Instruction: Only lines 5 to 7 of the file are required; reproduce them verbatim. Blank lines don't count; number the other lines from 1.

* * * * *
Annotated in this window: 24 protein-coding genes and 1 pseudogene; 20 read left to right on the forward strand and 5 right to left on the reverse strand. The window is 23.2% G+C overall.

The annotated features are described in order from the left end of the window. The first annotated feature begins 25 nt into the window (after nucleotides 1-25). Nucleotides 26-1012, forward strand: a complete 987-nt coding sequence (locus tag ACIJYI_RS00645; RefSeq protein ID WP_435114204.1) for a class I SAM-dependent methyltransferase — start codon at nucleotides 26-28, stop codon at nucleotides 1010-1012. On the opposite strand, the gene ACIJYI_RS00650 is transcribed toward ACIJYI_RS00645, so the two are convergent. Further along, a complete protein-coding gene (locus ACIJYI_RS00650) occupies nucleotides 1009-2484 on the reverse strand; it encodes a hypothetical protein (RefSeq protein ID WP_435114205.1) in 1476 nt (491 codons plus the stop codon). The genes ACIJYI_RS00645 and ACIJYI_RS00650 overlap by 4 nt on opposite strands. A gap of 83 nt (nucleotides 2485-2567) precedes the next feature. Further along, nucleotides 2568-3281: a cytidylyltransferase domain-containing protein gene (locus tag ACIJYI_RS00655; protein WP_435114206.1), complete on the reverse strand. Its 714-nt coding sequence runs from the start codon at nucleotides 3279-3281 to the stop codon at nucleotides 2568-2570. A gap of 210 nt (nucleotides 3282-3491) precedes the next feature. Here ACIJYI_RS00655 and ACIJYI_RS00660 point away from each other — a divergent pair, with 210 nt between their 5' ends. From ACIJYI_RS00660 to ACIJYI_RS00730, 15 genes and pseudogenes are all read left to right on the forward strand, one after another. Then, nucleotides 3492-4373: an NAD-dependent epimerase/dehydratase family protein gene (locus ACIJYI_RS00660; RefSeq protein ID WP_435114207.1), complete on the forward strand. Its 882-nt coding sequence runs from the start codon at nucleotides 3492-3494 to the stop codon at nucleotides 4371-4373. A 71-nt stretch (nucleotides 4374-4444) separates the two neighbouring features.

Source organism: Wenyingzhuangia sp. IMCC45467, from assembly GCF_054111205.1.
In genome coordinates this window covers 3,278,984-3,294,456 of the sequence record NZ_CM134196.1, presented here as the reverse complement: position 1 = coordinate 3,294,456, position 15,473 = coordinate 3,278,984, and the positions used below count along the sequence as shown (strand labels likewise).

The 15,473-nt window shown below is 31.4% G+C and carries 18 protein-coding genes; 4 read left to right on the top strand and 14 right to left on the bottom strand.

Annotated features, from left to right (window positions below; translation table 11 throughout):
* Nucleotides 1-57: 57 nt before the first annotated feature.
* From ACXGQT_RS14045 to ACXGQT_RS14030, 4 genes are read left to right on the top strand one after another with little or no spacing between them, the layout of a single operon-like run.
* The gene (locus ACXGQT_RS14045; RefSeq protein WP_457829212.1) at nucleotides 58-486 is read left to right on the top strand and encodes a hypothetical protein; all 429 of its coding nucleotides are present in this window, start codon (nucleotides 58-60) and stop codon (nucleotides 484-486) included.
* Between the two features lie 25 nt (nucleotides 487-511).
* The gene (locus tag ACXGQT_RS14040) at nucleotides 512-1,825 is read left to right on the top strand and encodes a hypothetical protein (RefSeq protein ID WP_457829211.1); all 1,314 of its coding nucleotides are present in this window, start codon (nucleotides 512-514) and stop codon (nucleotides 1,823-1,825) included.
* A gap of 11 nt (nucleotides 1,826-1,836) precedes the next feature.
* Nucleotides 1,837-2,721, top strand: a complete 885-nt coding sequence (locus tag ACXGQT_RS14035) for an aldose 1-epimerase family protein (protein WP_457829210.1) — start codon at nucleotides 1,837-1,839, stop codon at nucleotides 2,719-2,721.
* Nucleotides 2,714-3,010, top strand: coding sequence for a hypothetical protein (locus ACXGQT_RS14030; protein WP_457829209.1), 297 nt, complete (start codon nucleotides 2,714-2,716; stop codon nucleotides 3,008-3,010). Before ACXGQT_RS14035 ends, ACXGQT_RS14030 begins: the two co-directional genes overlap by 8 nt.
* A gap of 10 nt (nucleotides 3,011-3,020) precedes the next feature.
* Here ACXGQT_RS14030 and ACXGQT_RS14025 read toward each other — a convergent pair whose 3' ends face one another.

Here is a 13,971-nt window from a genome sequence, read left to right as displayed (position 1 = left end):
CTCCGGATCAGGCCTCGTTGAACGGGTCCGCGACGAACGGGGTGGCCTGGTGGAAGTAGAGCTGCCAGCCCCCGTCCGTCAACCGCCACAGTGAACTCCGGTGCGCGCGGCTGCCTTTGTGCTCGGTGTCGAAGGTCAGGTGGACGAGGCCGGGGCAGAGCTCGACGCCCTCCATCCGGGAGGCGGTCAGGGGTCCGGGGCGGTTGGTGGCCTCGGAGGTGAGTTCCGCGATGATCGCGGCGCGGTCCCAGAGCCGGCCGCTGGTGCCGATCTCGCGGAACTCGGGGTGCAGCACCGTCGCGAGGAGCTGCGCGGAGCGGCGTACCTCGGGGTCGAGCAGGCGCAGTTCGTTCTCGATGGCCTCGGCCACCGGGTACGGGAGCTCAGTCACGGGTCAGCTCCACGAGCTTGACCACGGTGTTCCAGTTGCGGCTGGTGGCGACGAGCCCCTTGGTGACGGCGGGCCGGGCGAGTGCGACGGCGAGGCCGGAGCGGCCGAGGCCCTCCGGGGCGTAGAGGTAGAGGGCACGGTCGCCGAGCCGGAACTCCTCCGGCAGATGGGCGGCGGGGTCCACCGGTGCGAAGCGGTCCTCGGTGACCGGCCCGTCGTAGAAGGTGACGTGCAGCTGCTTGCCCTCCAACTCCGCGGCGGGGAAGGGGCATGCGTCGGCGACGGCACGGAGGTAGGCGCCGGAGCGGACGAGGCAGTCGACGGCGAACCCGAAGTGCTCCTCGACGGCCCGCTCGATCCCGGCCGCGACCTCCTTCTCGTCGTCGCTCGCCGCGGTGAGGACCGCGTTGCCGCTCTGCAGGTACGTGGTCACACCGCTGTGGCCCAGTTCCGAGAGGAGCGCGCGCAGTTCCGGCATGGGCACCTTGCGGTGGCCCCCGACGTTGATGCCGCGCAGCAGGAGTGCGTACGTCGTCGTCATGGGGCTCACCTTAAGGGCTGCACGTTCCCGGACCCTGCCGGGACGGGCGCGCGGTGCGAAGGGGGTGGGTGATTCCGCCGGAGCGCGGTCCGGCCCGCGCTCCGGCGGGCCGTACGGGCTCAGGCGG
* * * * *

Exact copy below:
The 15,473-nt window shown below is 31.4% G+C and carries 18 protein-coding genes; 4 read left to right on the top strand and 14 right to left on the bottom strand.

Annotated features, from left to right (window positions below; translation table 11 throughout):
* Nucleotides 1-57: 57 nt before the first annotated feature.